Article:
Quebec City parents left scrambling as kids deemed ineligible for school bus transport
Under the province's new back-to-school rules, fewer children can ride a school bus at one time
Julie Robitaille has two children who attend school in Quebec City, but this year, only one of them has been deemed eligible to take the school bus.
Under the province's new back-to-school rules, a limited number of children can ride a school bus at one time, in order for them to be appropriately distanced.
Robitaille's son, who has autism, is going to be bused to his high school, but her five-year-old daughter is on her own.
"I don't know who has access to the bus this year if my daughter doesn't," Robitaille told CBC.
Her daughter's school is almost two kilometres from their home in the Lebourgneuf neighbourhood, and the five-year-old is far too young to walk, bike or take public transit alone.
When the Centre de services scolaires de la Capitale told parents that not all students would be able to take the bus, it issued a list of criteria for how decisions would be made, based on certain priorities.
The list prioritized students with special needs, kids who live in high traffic zones where it's dangerous to walk, younger students, and those who live farther away from school.
Robitaille said in order for her son to get to school, the service centre is sending the bus to do two rounds, which means he'll be picked up an hour later than normal.
She wondered why the same couldn't be done for her daughter and hundreds of other kids in the same situation.
In order to accommodate her son being picked up later and her daughter having no transport, Robitaille will likely have to arrange with her employer to start late. This isn't an ideal solution, she said.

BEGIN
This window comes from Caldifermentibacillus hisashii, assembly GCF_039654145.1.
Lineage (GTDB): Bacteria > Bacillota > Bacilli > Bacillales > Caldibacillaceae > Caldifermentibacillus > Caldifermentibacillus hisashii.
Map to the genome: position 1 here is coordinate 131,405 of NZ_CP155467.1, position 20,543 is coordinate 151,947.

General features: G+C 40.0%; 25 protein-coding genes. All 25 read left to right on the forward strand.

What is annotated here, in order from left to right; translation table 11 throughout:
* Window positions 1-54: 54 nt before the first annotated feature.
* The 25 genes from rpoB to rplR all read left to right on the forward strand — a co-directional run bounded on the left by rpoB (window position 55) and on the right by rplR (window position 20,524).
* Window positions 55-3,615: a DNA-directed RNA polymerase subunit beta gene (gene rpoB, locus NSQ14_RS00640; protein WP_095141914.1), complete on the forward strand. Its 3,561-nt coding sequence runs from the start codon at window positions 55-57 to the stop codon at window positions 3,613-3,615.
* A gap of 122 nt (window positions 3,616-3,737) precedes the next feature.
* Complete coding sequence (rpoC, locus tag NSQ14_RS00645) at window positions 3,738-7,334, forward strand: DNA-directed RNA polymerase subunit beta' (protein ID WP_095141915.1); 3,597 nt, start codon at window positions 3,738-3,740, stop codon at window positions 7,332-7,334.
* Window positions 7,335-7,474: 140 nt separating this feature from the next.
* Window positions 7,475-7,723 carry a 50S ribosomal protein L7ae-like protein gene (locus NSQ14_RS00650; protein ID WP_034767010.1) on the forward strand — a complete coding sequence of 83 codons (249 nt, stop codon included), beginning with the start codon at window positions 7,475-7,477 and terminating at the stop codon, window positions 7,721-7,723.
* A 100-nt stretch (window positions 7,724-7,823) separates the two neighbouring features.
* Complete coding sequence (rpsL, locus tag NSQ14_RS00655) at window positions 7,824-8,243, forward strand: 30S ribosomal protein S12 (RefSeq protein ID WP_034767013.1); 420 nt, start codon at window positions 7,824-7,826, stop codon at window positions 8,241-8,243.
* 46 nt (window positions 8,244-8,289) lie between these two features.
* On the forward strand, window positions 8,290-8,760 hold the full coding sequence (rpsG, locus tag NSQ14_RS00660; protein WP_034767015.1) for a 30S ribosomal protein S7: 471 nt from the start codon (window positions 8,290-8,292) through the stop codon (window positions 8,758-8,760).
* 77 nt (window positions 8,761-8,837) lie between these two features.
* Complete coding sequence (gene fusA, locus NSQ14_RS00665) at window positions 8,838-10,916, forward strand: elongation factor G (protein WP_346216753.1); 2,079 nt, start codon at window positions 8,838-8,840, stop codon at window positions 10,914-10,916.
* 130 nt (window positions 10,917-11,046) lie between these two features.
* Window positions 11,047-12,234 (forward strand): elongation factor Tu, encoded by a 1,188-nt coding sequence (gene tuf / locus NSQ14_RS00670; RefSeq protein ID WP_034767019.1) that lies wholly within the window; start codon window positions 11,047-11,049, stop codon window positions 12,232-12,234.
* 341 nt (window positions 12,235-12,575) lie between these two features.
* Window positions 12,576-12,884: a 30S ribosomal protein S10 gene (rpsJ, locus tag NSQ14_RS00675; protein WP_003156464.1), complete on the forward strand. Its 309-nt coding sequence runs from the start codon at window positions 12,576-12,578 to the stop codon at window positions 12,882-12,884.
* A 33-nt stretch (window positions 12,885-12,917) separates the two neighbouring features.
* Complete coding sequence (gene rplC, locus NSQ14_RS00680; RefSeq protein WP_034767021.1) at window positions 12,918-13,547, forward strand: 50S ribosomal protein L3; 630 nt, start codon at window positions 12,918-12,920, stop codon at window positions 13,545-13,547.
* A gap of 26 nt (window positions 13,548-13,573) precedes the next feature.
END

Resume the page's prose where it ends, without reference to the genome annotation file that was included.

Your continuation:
"If I start later, I end later, so we have another problem at the end of the day."
Camille Hamonic also has a child starting kindergarten and told CBC her child was also left without a seat on the bus.
She wonders why more buses can't make multiple trips.
"Why is it working in other school boards?" she said.
Hamonic has been trying to get in touch with the La Capitale service centre but says her calls have gone unanswered.
She said she wants to know why her child didn't make the cut.
'Inevitable' lack of spots
Pierre Lapointe, director of the service centre, said last year, they could fit as many as 72 students into one school bus.
"On June 30, we learned from public health the rule is now 48 students per school bus," he said. "So inevitably we have a lack of spaces."
The service centre contacted parents and asked them to start making alternative plans.
He said many responded that they could find another way to get their children to school, but about 1,000 remain who didn't make the cut for the school bus criteria and have no way to get to school.
Lapointe said they are working to resolve these cases, including trying to add buses to the network.
"We are working to add buses in some hot zones where we have a lot of demand," he said. He added, however, that some companies have extra buses but no drivers.
The president of the local bus drivers' union, Hélène Thibault, told Radio-Canada that the problem could be solved if Public Health mandated all kids to wear a mask on the bus.
Right now, mandatory masks are only for kids aged 10 and up.
"If all the kids were wearing a mask, I'm convinced we wouldn't have any problems on the school buses," said Thibault. "We would be able to fill our buses to capacity like before."
With files from Josh Grant and Radio-Canada